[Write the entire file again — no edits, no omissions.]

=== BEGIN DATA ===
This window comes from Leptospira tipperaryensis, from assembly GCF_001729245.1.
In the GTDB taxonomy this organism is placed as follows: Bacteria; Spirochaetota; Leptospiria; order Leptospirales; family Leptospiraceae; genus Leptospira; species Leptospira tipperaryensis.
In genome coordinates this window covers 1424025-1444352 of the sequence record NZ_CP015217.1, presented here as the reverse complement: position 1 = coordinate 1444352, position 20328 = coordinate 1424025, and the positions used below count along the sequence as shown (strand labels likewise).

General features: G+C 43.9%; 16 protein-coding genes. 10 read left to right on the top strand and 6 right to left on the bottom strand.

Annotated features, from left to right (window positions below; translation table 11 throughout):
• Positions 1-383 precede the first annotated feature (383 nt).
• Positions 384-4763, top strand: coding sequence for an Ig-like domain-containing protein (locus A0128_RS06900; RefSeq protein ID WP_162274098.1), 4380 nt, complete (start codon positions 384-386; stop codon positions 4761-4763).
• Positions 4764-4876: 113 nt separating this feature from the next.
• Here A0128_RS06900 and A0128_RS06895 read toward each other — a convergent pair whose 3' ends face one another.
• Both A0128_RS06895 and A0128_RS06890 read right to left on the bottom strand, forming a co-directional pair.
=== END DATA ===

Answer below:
This window comes from Leptospira tipperaryensis, from assembly GCF_001729245.1.
In the GTDB taxonomy this organism is placed as follows: Bacteria; Spirochaetota; Leptospiria; order Leptospirales; family Leptospiraceae; genus Leptospira; species Leptospira tipperaryensis.
In genome coordinates this window covers 1424025-1444352 of the sequence record NZ_CP015217.1, presented here as the reverse complement: position 1 = coordinate 1444352, position 20328 = coordinate 1424025, and the positions used below count along the sequence as shown (strand labels likewise).

General features: G+C 43.9%; 16 protein-coding genes. 10 read left to right on the top strand and 6 right to left on the bottom strand.

Annotated features, from left to right (window positions below; translation table 11 throughout):
• Positions 1-383 precede the first annotated feature (383 nt).
• Positions 384-4763, top strand: coding sequence for an Ig-like domain-containing protein (locus A0128_RS06900; RefSeq protein ID WP_162274098.1), 4380 nt, complete (start codon positions 384-386; stop codon positions 4761-4763).
• Positions 4764-4876: 113 nt separating this feature from the next.
• Here A0128_RS06900 and A0128_RS06895 read toward each other — a convergent pair whose 3' ends face one another.
• Both A0128_RS06895 and A0128_RS06890 read right to left on the bottom strand, forming a co-directional pair.